Washington, D.C., Oct. 30, 2005 -- Forget those old rumors that the Washington International Horse Show is on shaky ground. This blend of entertainment and competition has reached just the right balance, and the public responded by greeting the fall circuit fixture at the MCI Arena with enthusiasm. I mean, my ears are still ringing from all the cheering that was the soundtrack for puissance night.
"This year has been our best. We have raised close to $800,000 in sponsorship," show President Sheila Johnson-Newman told me.
"I think we have crossed the threshold where this show is going to be very profitable," she said the other day, as we sat in her luxurious skybox (it looked just like an elegant but comfy livingroom with a great bird's eye
view of the action.)
The secret to Washington's success?
"Cross-marketing to a very diverse population," Sheila said. "The way I did it was by coming up with more of a western theme this year."
That included her VIP party in the Acela Club overlooking the arena, where guests feasted on the likes of cowboy potato dumplings, chili-cured chicken and Texas millionaire cheesecake. There was bull riding on Sunday night, two days before the hunter/jumper show opened, and last night, the President's Cup grand prix was followed by country-western singer Tracy Byrd in concert. In addition, on Friday night four jumper riders, including Britain's Michael Whitaker, participated in a Pro-Am barrel racing competition. Throw in terrier racing and the finals of the WIHS equitation championship, and you can see why buying a ticket was so worthwhile.
It's great to have a show downtown in a major American city, some of whose landmarks (the Washington Monument, the Smithsonian towers and the Lincoln Memorial) are replicated in models on one wall of the arena to give it more atmosphere. The plus side of being in the heart of the city means there are plenty of good restaurants and shops within walking distance. On the minus side, horses are stabled in cramped quarters in the building, or behind chain link fencing on the street, where it gives the average pedestrian pause to be sharing the sidewalk with several neatly braided hunters.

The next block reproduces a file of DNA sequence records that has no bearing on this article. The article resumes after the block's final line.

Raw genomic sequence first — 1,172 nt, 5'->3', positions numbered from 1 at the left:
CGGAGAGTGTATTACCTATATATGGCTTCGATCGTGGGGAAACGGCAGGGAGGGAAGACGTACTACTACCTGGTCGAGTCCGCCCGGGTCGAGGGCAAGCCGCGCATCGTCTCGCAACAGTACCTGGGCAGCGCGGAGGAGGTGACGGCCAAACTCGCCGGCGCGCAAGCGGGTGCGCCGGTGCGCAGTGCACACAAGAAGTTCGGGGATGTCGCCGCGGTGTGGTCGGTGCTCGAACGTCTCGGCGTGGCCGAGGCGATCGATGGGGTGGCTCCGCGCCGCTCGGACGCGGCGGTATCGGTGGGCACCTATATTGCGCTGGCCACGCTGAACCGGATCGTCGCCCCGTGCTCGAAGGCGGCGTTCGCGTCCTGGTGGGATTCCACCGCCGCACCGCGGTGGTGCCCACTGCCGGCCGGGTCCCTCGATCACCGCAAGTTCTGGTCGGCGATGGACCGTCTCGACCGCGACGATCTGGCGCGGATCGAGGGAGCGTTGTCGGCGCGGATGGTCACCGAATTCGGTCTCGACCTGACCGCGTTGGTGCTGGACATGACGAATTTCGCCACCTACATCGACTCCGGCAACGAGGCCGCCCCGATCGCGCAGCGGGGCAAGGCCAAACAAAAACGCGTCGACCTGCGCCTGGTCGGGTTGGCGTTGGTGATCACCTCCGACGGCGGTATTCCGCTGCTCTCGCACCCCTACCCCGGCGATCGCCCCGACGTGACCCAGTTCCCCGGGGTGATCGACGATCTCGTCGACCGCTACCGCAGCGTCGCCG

But riders put up with some inconvenience so they can appear in an important venue, especially since the National has departed Gotham. Washington is now the crown jewel of "indoors."
"The last year or two it has had a nice spark and some new life," jumper rider Todd Minikus said of the show.
"We have Sheila Johnson to thank. She stuck her neck out," said Laura Kraut, referring to the fact that the show's president was determined to make the fixture fly.
And it certainly was soaring last night, when 24-year-old Kent Farrington capped a fabulous season by winning the featured $100,000 President's Cup. He was aboard Madison, the Dutchbred mare he has brought along from a green prospect to American Grand Prix Association Horse of the Year for 2005.
His Cup performance demonstrated why Madison got the year-end award. She and Kent dominated a stellar field, including Todd, who wound up third on Flier, and Laura, missing by just 0.22 seconds aboard Anthem. Kent took special care in a triple combination (scaled back to a double for the eight-horse jump-off) where a delicate plank supported by standards that looked like the Jefferson Memorial caused a lot of problems.